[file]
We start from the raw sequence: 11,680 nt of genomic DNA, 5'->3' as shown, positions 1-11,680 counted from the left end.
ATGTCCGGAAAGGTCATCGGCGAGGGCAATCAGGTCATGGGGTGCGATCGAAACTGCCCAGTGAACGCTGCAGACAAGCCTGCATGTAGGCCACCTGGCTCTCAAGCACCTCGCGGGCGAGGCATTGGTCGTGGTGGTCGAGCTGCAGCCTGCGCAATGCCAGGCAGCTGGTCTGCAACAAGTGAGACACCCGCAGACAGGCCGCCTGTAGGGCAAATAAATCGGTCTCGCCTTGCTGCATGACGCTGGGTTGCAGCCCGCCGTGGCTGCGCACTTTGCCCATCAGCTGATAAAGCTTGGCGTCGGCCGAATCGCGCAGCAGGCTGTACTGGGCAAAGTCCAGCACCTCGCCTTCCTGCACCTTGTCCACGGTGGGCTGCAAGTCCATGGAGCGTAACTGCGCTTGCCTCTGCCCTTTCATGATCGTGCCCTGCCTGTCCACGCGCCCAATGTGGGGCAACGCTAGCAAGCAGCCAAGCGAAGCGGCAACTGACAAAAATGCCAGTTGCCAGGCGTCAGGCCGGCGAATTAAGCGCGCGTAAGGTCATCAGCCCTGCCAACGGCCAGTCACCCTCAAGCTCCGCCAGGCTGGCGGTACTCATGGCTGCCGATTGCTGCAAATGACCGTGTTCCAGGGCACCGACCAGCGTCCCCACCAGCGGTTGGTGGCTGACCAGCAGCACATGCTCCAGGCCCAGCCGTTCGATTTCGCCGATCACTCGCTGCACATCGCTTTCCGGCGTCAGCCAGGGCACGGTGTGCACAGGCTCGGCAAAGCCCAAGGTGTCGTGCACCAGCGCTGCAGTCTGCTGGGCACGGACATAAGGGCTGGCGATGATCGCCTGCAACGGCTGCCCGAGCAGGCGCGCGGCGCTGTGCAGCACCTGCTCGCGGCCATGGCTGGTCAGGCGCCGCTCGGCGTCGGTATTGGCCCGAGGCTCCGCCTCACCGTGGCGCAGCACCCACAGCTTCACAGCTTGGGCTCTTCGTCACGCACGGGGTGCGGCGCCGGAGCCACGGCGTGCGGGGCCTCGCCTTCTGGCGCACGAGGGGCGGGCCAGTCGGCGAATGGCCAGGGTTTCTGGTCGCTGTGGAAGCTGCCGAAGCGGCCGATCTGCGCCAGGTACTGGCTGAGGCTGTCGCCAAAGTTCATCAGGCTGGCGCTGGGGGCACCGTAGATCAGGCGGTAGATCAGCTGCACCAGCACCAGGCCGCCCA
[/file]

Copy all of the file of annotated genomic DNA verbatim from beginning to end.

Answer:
We start from the raw sequence: 11,680 nt of genomic DNA, 5'->3' as shown, positions 1-11,680 counted from the left end.
ATGTCCGGAAAGGTCATCGGCGAGGGCAATCAGGTCATGGGGTGCGATCGAAACTGCCCAGTGAACGCTGCAGACAAGCCTGCATGTAGGCCACCTGGCTCTCAAGCACCTCGCGGGCGAGGCATTGGTCGTGGTGGTCGAGCTGCAGCCTGCGCAATGCCAGGCAGCTGGTCTGCAACAAGTGAGACACCCGCAGACAGGCCGCCTGTAGGGCAAATAAATCGGTCTCGCCTTGCTGCATGACGCTGGGTTGCAGCCCGCCGTGGCTGCGCACTTTGCCCATCAGCTGATAAAGCTTGGCGTCGGCCGAATCGCGCAGCAGGCTGTACTGGGCAAAGTCCAGCACCTCGCCTTCCTGCACCTTGTCCACGGTGGGCTGCAAGTCCATGGAGCGTAACTGCGCTTGCCTCTGCCCTTTCATGATCGTGCCCTGCCTGTCCACGCGCCCAATGTGGGGCAACGCTAGCAAGCAGCCAAGCGAAGCGGCAACTGACAAAAATGCCAGTTGCCAGGCGTCAGGCCGGCGAATTAAGCGCGCGTAAGGTCATCAGCCCTGCCAACGGCCAGTCACCCTCAAGCTCCGCCAGGCTGGCGGTACTCATGGCTGCCGATTGCTGCAAATGACCGTGTTCCAGGGCACCGACCAGCGTCCCCACCAGCGGTTGGTGGCTGACCAGCAGCACATGCTCCAGGCCCAGCCGTTCGATTTCGCCGATCACTCGCTGCACATCGCTTTCCGGCGTCAGCCAGGGCACGGTGTGCACAGGCTCGGCAAAGCCCAAGGTGTCGTGCACCAGCGCTGCAGTCTGCTGGGCACGGACATAAGGGCTGGCGATGATCGCCTGCAACGGCTGCCCGAGCAGGCGCGCGGCGCTGTGCAGCACCTGCTCGCGGCCATGGCTGGTCAGGCGCCGCTCGGCGTCGGTATTGGCCCGAGGCTCCGCCTCACCGTGGCGCAGCACCCACAGCTTCACAGCTTGGGCTCTTCGTCACGCACGGGGTGCGGCGCCGGAGCCACGGCGTGCGGGGCCTCGCCTTCTGGCGCACGAGGGGCGGGCCAGTCGGCGAATGGCCAGGGTTTCTGGTCGCTGTGGAAGCTGCCGAAGCGGCCGATCTGCGCCAGGTACTGGCTGAGGCTGTCGCCAAAGTTCATCAGGCTGGCGCTGGGGGCACCGTAGATCAGGCGGTAGATCAGCTGCACCAGCACCAGGCCGCCCA